I set up “The Journal of 2020 Foresight” after researching the top 100 trends and predictions from a variety of technical, economic, social and political sources.
And, knowledge labs to monitor key indicators in 5-year timelines –
2003 to 2008,
2009 to 2014 and
2015 to 2020.
Why swim upstream, if the current is moving everything in the opposite direction, right?
The first knowledge lab, conducted during the 5-year timeline between 2003 to 2008.
“4 – Basic innovation in communication technologies is allowing more people to relocate their homes to small towns and exurbs, and telecommute to business.
3 – The baby boomers are moving into their vacation-home-buying years, which, in combination with the first trend, will stimulate demand for property in attractive resort towns.
2 – The echo baby-boom generation is now moving into its household formation years, which will stimulate demand for apartments and rental property in the cities, and has already caused commercial property in these areas to appreciate,
1 – There is a broad geographic migration towards areas of the country with warmer climates. You can expect the first three trends to be accentuated in the southwestern United States. “
He included a bubble wildcard as a fifth forecast.
The mother-of-all depressions, arriving sometime in the 2009 to 2015 time horizon.
Which presented itself as the mother-of-all Great Recessions.
More on that later.
But, let’s say you decided to investigate opportunities triggered by the warm climate migration?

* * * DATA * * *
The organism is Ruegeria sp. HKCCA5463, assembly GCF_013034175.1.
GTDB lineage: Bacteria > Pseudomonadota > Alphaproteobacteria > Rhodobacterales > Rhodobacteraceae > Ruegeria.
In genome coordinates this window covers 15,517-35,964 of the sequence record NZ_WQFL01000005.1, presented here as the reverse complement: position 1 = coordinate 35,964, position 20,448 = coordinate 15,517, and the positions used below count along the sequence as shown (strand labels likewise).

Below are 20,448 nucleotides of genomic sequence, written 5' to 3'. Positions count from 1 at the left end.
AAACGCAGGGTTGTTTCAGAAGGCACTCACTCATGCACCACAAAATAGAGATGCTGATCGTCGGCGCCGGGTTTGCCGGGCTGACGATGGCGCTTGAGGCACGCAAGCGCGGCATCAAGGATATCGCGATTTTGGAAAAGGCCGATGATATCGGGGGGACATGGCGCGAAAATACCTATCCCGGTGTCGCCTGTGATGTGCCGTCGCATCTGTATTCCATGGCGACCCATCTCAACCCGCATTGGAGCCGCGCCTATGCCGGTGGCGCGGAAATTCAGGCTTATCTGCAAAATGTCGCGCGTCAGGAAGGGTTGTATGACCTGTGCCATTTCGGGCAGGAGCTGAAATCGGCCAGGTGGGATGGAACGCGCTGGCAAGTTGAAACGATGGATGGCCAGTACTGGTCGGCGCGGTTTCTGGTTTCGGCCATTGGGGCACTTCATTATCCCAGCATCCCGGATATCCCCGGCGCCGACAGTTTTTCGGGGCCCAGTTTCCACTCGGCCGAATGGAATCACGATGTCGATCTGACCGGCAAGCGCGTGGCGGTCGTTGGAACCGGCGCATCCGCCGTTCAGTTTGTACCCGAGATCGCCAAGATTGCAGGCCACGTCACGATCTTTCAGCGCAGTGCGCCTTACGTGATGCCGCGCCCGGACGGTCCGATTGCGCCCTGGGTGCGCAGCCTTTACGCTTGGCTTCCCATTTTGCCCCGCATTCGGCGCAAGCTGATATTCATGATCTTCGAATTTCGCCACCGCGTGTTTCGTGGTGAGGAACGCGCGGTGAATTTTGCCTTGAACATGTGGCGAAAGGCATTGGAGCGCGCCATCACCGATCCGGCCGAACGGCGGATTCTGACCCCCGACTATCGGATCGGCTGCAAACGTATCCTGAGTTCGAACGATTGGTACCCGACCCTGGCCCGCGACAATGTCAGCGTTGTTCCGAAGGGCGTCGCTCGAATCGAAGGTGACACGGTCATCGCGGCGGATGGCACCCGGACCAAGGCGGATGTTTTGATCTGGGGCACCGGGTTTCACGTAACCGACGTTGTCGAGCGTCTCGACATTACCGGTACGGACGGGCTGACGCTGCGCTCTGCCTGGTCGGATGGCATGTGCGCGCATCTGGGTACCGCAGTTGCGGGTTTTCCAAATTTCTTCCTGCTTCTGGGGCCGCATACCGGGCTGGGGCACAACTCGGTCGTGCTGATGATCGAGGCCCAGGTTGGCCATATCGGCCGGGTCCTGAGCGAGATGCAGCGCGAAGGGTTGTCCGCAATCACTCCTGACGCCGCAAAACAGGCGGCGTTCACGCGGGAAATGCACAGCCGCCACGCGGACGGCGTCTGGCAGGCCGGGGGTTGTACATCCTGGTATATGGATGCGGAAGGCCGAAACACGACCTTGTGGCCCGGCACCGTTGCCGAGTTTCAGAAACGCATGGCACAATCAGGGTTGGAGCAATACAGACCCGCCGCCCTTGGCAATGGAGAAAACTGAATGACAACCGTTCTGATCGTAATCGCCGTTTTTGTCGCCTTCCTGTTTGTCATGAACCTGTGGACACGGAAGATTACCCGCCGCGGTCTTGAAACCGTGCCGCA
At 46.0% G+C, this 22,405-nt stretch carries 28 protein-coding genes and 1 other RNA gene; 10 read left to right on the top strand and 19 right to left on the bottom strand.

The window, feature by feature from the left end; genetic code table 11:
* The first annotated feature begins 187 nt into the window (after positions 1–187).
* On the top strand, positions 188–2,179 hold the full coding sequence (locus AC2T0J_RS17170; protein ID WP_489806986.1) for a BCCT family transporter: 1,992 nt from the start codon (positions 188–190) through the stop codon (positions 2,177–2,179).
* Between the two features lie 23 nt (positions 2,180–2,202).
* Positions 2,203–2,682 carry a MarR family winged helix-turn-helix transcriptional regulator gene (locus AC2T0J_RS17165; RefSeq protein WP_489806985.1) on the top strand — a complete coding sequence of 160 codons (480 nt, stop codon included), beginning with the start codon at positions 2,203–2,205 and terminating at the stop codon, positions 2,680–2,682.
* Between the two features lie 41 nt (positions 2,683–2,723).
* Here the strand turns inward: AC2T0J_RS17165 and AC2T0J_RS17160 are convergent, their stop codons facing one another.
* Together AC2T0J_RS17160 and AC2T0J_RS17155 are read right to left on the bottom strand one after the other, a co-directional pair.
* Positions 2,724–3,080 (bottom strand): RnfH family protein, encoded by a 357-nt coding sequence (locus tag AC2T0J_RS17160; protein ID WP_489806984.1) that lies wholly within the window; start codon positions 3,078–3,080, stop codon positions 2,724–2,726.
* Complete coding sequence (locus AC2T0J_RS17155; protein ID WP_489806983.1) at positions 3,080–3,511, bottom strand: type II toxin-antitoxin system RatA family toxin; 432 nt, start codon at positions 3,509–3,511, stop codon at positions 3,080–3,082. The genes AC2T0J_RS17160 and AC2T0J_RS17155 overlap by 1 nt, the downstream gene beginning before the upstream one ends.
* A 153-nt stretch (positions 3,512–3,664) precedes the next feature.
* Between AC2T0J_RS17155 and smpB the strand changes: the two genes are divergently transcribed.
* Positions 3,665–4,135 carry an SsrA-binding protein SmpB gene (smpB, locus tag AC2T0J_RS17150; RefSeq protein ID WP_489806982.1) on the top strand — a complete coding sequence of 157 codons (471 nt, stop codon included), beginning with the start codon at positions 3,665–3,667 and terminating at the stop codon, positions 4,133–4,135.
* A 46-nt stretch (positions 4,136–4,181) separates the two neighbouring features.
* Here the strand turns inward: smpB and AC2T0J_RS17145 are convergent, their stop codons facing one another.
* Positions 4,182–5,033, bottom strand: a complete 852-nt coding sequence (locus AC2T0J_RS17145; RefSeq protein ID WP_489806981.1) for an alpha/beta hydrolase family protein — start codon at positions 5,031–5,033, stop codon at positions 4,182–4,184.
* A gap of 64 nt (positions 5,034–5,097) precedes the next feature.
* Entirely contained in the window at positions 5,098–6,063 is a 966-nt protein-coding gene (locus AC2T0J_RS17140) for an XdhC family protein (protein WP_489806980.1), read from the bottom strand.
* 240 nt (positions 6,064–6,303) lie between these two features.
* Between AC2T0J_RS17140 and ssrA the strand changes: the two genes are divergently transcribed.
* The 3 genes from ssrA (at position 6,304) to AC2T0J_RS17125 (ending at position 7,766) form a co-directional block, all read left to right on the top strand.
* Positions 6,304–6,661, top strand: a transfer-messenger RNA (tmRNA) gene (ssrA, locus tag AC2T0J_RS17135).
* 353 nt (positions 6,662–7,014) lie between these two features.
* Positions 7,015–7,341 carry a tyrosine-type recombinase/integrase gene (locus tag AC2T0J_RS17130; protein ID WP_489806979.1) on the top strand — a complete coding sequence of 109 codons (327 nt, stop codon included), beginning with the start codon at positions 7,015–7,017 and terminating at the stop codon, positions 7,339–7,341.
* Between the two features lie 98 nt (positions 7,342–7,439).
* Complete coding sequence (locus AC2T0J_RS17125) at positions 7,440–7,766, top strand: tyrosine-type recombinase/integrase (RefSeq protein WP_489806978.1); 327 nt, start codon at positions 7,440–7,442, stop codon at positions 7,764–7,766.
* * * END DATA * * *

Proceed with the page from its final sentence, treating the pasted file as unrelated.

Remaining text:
How do you explore the possibilities?
How do you go about it?
Dent borrowed from innovation, growth, and maturity product lifecycle curves to describe the potential for community growth and real estate appreciation.
You might say he spoke my language coming from my career in high technology.
Innovation – .1%, 1% to 9%.
Growth – 10% breakout to 25% and from 50% to 75% and
Maturity then to 90% – 99% percentiles.
What if the lifecycle model could be applied to resorts – estimating investment appreciation and community growth?
How does that work?
“The time it takes for an idea to move from a .1% idea to a 1% prototype, and finally to a 10% niche in the marketplace (Innovation), is roughly the same amount of time it takes for that niche to accelerate up the curvilinear curve of market acceptance through 50% to 90% (Growth).”
In the innovation stage, the risk is high and the potential reward could be astronomical.
If you found a small pristine mountain community at this stage and moved or invested in a vacation home on a lake, you may see your small down payment and mortgage pay off handsomely decades later.
Buy low, sell high.
As an investor, you’d want to find that goldilocks moment.
You wouldn’t want to invest too soon and wait forever, but definitely not too late when it is way too expensive to buy.
Pick sometime in the early growth stage but before the late growth phase turned into maturity.
When everyone else has heard of the premier destination.
As the mix of community residents begins to shift from High Country Eagles to Wireless Resorters.
You might find Pawnee attractive, but you probably missed the golden opportunity to move to Eagleton.
And by “season six” you’d be glad you did.
In priority order for finding the first three driving trends in one place – broad communications, Baby Boomer vacation-home buyers and echo-boom (Gen-Y, Millennials) entering the rental market, he lists:
Small College and University Towns
Revitalized Factory Towns
Emerging New Cities
What if you’ve already built your mobile knowledge company, “Mobile KnowCo” and weren’t bound by your current fixed location?
How would you know if you found a town to fit your needs?
On your next vacation Harry Dent said to keep your eyes open for:
“A new look that includes intelligent town planning for increased human interaction; and abundant open space;
flexibility in home design;
planning for safety; shared facilities; and high-tech communications infrastructure.”